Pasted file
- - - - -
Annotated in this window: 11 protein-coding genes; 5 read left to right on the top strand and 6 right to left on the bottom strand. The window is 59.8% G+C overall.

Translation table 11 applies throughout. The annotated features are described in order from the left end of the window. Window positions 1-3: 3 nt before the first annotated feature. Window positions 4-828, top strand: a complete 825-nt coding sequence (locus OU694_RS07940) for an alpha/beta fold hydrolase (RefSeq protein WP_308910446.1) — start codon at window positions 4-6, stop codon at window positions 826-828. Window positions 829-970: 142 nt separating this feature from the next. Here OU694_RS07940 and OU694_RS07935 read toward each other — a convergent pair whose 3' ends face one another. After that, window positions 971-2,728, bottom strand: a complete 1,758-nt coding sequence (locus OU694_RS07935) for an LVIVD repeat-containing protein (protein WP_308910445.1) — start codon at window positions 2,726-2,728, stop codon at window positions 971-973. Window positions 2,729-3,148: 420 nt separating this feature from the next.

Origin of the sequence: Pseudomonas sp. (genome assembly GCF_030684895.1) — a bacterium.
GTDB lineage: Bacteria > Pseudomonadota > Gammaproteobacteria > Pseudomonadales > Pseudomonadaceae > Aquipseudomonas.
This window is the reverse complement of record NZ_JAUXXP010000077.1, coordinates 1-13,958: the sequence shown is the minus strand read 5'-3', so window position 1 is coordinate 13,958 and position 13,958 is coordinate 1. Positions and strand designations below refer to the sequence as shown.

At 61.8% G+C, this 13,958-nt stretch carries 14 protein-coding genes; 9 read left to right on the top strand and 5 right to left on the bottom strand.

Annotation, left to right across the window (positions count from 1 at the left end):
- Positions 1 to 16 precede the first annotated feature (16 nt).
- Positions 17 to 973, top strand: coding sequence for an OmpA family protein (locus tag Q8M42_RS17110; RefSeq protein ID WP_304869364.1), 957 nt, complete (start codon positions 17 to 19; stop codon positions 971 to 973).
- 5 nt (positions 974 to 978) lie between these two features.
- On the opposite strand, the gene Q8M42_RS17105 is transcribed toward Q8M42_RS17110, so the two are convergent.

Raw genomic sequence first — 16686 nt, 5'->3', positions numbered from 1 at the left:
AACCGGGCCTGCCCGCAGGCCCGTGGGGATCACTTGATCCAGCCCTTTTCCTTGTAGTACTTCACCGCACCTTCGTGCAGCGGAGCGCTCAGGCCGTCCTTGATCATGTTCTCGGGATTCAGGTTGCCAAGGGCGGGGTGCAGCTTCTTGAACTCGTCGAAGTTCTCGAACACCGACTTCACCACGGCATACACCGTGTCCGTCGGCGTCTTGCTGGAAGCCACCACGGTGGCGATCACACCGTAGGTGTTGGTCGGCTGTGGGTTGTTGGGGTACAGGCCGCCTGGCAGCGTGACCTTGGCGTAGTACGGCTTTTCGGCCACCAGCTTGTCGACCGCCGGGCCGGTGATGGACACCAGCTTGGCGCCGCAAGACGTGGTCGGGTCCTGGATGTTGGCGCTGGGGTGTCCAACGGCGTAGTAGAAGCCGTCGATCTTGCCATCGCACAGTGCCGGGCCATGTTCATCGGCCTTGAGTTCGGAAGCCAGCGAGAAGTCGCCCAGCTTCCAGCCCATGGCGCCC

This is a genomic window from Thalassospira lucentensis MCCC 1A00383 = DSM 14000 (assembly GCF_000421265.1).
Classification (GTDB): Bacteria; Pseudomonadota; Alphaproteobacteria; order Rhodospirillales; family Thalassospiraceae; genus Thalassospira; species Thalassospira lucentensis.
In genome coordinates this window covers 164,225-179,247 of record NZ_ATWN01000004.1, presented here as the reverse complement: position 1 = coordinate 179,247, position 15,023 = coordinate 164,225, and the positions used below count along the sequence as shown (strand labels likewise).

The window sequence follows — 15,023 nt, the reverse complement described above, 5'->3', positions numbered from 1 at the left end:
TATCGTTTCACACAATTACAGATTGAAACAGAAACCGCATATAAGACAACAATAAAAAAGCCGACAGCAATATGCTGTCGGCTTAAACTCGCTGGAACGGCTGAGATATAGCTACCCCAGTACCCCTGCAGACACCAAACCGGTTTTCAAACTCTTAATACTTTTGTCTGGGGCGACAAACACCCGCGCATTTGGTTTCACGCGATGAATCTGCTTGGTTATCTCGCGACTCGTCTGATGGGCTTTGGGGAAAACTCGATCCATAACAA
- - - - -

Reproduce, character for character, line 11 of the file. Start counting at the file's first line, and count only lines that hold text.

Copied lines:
- On the opposite strand, the gene Q8M42_RS17105 is transcribed toward Q8M42_RS17110, so the two are convergent.